Garry Shandling always struck me as a cool comic.
Not “cool” as in edgy and owning-the-moment like George Carlin and Eddie Murphy and Chris Rock and Sarah Silverman, but cool as in cool to the touch.
Impenetrable and self-absorbed and borderline aloof. The consummate stand-up pro who would gladly make fun of himself for laughs, but never seemed all that reachable and or vulnerable.
Turns out the joke was on me.
Turns out that in addition to being one of the most influential and creative comedic voices of the last half-century, Garry Shandling was a contemplative and generous and spiritual soul who cared deeply about making a positive impact on the world.
Judd Apatow’s four-and-a-half-hour documentary “The Zen Diaries of Garry Shandling” debuts in two parts on HBO on March 26 and 27, and if that seems like an excessive time investment, my only complaint about the film is it felt too short.
Apatow is the godfather of modern comedy, a guiding hand in everything from “Freaks and Geeks” to “Girls” to “Anchorman: the Legend of Ron Burgundy,” and so on and so on. But Apatow’s showbiz roots trace back to Shandling, who hired him as a joke writer when Apatow was in his early 20s and then brought him aboard his series “The Larry Sanders Show.”
Shandling and Apatow remained close through the years, and after Shandling died in 2016 at the age of 66, Apatow took it upon himself to honor Shandling’s legacy with a documentary that features interviews with friends and colleagues including Jim Carrey, Conan O’Brien, Jay Leno, Jon Favreau, Sarah Silverman and Bob Saget, among others; archival footage from Shandling’s TV shows; home movie clips, and perhaps most fascinating, excerpts from the journals Shandling kept from the age of 25 until shortly before his death.
In simple but effective animation, Shandling’s handwritten notes emerge from a blank page of paper, as the actor Michael Cera voices Shandling’s thoughts about his career and his goals.
“I think I’m getting more natural onstage … commit to killing, commit to the performance,” Shandling writes as he begins to climb the stand-up ladder.
“The Zen Diaries…” walks us through Shandling’s rise through the comedy ranks, as he becomes a fixture (and the go-to guest host) on “The Tonight Show,” breaks ground with the innovative, fourth-wall-busting “It’s Garry Shandling’s Show,” and creates the perfect vehicle with the brilliant and dark and wickedly funny “The Larry Sanders Show,” a show ABOUT a talk show.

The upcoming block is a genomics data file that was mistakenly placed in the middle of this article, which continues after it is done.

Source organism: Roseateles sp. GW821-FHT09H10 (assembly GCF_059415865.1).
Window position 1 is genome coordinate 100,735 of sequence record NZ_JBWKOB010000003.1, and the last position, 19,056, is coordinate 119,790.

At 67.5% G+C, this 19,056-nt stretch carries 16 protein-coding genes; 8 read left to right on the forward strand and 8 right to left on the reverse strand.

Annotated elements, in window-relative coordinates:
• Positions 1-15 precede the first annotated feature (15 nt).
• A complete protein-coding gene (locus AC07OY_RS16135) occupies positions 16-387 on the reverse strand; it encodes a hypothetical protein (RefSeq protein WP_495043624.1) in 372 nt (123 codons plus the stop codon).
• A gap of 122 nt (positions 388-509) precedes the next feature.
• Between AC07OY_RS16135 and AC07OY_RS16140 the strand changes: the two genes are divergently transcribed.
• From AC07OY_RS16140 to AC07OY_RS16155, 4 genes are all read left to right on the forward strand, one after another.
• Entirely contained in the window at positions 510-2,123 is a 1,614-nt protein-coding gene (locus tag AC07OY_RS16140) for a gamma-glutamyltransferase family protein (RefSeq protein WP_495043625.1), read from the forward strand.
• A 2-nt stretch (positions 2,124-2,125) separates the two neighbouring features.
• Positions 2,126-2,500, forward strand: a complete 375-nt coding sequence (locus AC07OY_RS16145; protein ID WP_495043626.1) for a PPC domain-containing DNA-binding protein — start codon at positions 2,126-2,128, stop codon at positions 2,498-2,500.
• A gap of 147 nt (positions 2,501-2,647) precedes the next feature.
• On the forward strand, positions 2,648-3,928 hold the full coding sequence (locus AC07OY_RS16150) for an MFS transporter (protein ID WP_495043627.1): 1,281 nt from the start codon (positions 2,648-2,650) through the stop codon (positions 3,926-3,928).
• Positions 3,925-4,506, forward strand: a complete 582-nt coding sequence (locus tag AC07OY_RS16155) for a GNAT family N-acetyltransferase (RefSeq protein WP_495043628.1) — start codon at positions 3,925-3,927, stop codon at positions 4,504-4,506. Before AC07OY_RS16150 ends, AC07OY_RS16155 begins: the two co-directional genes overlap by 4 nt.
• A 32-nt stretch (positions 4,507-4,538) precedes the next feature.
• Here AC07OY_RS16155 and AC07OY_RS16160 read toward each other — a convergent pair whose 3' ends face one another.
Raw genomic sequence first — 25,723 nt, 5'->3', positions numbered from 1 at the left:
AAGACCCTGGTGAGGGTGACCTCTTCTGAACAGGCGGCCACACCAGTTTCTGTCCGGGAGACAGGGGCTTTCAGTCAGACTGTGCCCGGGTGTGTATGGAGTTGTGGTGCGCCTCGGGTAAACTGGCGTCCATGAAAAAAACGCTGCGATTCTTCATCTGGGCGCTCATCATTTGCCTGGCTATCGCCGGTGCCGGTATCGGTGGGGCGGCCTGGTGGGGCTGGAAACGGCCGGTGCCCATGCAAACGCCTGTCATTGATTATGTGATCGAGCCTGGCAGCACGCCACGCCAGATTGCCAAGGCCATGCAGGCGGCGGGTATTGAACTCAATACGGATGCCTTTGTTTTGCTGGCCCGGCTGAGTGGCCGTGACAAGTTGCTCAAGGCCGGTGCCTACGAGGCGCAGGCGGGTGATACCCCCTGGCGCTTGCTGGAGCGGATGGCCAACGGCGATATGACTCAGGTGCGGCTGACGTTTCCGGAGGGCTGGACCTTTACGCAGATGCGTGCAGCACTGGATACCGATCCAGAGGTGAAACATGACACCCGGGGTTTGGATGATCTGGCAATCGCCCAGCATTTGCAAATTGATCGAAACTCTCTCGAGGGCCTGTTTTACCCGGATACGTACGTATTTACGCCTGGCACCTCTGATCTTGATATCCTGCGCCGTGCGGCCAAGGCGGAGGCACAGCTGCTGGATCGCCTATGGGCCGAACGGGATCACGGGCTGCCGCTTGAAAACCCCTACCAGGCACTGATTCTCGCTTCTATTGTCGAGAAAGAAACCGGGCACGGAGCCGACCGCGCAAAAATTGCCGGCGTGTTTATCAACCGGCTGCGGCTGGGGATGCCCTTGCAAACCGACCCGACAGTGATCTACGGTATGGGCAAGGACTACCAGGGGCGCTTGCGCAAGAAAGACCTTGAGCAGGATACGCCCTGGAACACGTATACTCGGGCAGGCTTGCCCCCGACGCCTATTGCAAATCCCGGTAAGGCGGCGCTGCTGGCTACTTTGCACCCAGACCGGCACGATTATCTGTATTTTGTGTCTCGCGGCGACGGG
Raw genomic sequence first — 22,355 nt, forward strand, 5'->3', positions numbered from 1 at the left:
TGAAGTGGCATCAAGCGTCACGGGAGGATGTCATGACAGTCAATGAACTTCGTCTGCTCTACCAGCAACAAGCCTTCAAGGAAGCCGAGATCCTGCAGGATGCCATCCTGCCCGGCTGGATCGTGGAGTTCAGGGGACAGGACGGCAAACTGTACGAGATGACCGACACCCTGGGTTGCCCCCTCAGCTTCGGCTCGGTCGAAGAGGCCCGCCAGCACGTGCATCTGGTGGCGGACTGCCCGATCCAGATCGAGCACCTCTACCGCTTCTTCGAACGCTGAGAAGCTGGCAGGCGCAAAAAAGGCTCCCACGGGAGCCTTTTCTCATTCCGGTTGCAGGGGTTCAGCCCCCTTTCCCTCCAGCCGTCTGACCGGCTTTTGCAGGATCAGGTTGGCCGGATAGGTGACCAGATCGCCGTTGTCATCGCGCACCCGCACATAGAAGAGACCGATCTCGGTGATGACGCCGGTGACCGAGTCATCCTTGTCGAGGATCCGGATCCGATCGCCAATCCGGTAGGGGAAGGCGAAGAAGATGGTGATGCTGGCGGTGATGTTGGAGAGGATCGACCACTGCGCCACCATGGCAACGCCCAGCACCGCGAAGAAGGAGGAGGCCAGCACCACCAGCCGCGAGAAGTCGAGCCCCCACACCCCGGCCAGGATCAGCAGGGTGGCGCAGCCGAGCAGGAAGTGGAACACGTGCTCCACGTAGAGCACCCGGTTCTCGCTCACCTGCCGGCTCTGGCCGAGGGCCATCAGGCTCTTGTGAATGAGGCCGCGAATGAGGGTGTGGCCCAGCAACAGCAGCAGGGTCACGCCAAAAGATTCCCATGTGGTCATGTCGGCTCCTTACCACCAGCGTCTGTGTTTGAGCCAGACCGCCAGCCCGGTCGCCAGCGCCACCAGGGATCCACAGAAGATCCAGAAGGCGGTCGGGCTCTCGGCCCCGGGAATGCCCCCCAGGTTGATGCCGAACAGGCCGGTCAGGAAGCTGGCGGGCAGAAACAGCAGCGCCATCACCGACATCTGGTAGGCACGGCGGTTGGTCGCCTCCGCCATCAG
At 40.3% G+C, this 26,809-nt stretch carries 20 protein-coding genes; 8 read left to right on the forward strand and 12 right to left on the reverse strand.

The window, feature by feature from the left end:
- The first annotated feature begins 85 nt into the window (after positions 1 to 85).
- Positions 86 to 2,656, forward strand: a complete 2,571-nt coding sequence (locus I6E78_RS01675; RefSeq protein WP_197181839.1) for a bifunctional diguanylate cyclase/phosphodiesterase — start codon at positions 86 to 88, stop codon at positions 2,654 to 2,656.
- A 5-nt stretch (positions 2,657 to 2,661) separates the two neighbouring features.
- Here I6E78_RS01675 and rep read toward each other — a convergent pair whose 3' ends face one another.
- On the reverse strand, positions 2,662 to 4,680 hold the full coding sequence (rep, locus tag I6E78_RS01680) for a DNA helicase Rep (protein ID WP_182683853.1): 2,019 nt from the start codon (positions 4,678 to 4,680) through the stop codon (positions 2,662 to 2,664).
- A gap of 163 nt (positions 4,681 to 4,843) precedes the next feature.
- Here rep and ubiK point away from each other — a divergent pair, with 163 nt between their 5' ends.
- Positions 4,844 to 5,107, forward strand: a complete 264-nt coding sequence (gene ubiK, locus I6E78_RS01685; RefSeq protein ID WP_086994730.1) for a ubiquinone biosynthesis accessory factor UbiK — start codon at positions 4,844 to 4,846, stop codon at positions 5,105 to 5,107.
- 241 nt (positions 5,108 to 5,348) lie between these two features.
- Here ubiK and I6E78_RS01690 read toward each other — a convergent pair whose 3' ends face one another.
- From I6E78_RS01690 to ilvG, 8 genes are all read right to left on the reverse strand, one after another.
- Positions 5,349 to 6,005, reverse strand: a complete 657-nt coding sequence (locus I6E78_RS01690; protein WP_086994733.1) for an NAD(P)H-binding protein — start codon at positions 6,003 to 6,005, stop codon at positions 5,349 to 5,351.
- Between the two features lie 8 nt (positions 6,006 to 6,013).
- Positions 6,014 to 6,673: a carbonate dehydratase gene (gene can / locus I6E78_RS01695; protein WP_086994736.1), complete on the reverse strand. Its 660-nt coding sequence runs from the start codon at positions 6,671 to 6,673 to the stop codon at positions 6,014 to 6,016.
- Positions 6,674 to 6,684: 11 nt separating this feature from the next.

But the defining experience of Shandling’s life was the death of his beloved older brother Barry, who had cystic fibrosis and passed away when he was 13 and Garry was just 10.
Garry’s mother wouldn’t let him attend the funeral because she didn’t want Garry to see her cry. The family never talked about Barry after he died. It’s clear from Shandling’s journals that this lack of closure affected him for the rest of his life.
As much as Apatow admires Shandling, he doesn’t shy away from controversies personal and professional, including the lawsuit filed by Shandling’s former fiancé Linda Doucett, who was fired from “The Larry Sanders Show” after they broke up; Shandling’s multi-million dollar suit against his manager Brad Grey; and Shandling’s devastating experience on the set of “What Planet Are You From?”, when legendary director Mike Nichols made it clear after the first day of filming he didn’t believe Shandling had the necessary acting chops.
We also get some fantastically raw and uncomfortable footage, including a boxing match pitting Shandling against Alec Baldwin that seems legitimately intense, and a sequence in which Ricky Gervais attempts to apologize for overstepping, and Shandling refuses to let him off the hook. His withering glances at Gervais are devastating.
So yes, Shandling was human. Not always the easiest person to deal with or connect with. Mostly, though, “The Zen Diaries of Garry Shandling” gives us a portrayal of a seriously funny man who turned to meditation and Buddhism to seek a higher spiritual ground, who genuinely and sincerely and consistently tried to help others.
In his journal, Garry writes to his brother Barry.
“Dear Barry, you died during the night. My hunch is you were a special spirit …
“When you died, I died. … Being alone in that house without a brother, without you, the emotional pain was immense. … I claim victory for you, for me, for us. So Barry, I tell you that I love you. You were, are joy. Goodbye from this world. Goodbye from the pain of your body. I honor your life. … Thank you. See you on the other side.”
Turns out Garry Shandling really was cooler than cool.
HBO presents a documentary directed by Judd Apatow. Running time: 270 minutes. Premieres at 7 p.m. Monday and Tuesday on HBO. Also available on HBO NOW, HBO GO and HBO On Demand.